JS (03:20): So you and I talked right at the beginning. Um, so fast forwarding to the passporting to post acquisition with zero, it's been great. They've been even better than we imagined when we, and we can talk more about this, but when we made a decision to join the Xero family, you know, a big part of the reason was we shared a ton of values in terms of our brand, our customer for a trip first approach as zero, like Hubdoc. We all focused on the channels and speak on, on serving accountants and bookkeepers. We don't really spend a ton of time thinking about the end user does the small business. So brands are the same, are our customer first approach is the same or designing those as the same. And we treat people the same in terms of how we build employee base. And so it's been a joy and it's an 18 months. It's hard to believe.

MP (04:08): It's hard to believe. It seems like just yesterday the announcement came and shocked everybody and, and uh, and here it is 18 months later and your company is growing and there's, there's all sorts of great things happening. I, I think back to, I think Warren buffet said he buys the companies he likes to use, right? So if his investment strategy is, if it's good for me, it's going to be a good investment. Well, I think of of hub dock, I've been using Hubdoc since 2014 and I can't, it's one of those things where at the time it's like, Oh, this is kind of cool, but now I can't imagine living without it. It's such a fantastic product. Like it saves me so much time. Just a small, small organization, small company. But it saves me so much time and it works and it does what it promises to do. And it's built this, I've seen Hubdoc go from nobody knowing anything about how doc to it being kind of like people want to wear your tee shirts because they love your culture and your product so much.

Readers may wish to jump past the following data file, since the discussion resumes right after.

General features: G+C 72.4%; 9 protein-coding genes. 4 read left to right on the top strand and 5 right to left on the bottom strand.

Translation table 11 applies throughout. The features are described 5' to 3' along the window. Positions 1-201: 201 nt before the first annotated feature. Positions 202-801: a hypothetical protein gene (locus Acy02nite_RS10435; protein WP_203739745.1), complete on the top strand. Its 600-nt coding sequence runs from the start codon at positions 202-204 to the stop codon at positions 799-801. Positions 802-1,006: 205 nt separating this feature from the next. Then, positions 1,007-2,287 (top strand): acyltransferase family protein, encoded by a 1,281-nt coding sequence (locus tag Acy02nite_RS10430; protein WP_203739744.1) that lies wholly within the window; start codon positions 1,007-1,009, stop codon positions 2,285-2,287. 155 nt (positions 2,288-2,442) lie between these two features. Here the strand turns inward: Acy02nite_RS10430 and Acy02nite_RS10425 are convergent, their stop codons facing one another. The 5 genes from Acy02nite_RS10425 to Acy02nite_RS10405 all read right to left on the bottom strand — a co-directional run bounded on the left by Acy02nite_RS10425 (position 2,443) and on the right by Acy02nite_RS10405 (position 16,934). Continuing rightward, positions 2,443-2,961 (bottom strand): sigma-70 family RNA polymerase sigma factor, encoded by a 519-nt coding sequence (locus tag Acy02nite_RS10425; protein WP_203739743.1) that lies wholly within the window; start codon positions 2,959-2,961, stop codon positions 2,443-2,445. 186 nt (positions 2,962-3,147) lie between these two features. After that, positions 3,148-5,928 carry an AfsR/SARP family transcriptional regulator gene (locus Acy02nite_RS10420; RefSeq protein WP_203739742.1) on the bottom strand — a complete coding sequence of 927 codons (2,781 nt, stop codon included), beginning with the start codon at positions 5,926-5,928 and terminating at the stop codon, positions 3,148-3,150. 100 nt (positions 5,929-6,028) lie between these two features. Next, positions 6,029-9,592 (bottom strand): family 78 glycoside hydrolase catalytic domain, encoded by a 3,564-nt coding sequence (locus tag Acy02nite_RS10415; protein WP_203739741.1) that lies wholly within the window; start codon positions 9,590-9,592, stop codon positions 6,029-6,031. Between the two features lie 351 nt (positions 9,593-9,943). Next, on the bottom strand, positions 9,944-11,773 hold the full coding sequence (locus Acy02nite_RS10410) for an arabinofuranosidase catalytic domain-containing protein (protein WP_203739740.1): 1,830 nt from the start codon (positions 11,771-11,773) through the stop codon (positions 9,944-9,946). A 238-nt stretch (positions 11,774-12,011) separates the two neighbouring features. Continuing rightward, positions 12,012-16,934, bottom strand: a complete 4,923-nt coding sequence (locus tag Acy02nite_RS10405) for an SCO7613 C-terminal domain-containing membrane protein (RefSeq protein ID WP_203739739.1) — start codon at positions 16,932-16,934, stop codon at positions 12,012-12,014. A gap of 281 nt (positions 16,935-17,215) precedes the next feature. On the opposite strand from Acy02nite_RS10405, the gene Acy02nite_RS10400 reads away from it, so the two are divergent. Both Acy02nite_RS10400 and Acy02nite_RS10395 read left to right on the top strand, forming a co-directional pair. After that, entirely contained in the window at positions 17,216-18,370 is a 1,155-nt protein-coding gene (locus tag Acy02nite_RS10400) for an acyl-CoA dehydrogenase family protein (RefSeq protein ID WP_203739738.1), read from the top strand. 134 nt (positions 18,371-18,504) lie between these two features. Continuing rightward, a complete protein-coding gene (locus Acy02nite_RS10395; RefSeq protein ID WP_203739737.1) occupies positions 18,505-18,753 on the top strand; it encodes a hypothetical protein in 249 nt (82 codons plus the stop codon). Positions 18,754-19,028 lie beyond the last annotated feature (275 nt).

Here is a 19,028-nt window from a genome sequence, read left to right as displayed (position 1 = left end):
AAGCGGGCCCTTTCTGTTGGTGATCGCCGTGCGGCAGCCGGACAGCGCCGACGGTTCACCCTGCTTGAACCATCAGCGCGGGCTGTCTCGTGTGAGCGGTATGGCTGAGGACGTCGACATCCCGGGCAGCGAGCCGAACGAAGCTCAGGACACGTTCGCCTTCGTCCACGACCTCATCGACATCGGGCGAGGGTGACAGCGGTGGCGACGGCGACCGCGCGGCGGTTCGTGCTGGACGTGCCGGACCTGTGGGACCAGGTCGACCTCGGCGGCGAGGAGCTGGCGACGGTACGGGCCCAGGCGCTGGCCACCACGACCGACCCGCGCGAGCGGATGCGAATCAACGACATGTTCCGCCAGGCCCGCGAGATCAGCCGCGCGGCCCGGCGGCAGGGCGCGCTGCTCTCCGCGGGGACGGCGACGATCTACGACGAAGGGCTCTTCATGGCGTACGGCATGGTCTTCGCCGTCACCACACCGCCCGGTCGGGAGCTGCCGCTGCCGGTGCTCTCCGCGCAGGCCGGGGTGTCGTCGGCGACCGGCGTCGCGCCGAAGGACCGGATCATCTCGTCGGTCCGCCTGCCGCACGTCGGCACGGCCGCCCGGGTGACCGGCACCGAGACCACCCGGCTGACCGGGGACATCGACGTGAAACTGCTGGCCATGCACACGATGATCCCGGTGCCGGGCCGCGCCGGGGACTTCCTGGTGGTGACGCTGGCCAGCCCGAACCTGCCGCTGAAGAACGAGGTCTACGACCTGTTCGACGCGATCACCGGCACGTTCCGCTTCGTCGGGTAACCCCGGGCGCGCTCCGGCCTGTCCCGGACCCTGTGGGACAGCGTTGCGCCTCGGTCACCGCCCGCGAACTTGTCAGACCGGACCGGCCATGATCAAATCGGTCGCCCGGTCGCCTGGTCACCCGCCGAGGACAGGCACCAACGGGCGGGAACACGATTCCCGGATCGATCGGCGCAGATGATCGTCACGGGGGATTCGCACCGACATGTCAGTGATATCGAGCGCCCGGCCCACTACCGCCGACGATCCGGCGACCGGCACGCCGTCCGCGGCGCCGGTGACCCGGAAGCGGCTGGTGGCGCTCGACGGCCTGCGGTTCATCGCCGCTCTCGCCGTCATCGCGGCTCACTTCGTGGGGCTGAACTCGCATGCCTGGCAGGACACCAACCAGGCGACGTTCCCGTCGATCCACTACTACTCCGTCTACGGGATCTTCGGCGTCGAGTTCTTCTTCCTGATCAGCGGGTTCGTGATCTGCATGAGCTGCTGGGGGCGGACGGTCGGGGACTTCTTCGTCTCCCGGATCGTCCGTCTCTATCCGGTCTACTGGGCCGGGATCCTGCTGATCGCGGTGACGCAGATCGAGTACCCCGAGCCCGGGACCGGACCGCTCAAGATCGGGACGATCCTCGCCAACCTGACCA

JS (05:12): Yeah. Well thanks for saying that. You know, it's, it's funny Jamie and I think, you know, my business partner is named Jane as well. I mean I, you know, we, we, we came up with the idea originally because we had started and run and ultimately sold a previous business software business together and we found it extremely frustrating doing the books for the business so that, that was between 2007 and 2010 2011 and it was just frustrating. We were using desktop software. We would shuttle key financial documents, like statements and checks and invoices and bill to our bookkeeper who would then input them and then send us back a file and Franklin and, and checks to sign. And so it was really the idea of scratch your own itch, but at the same time we saw that consumer need and we're chasing that down and then we in the wrong area, which was consumer, but it wasn't clear there was a business to start, which is often the case with startups, but we've, we feel great about how people adopted it and I think we just got super lucky in terms of the timing because a, this content of automation and having machines do data entry, it was just starting and we kind of were able to catch the wave early scram.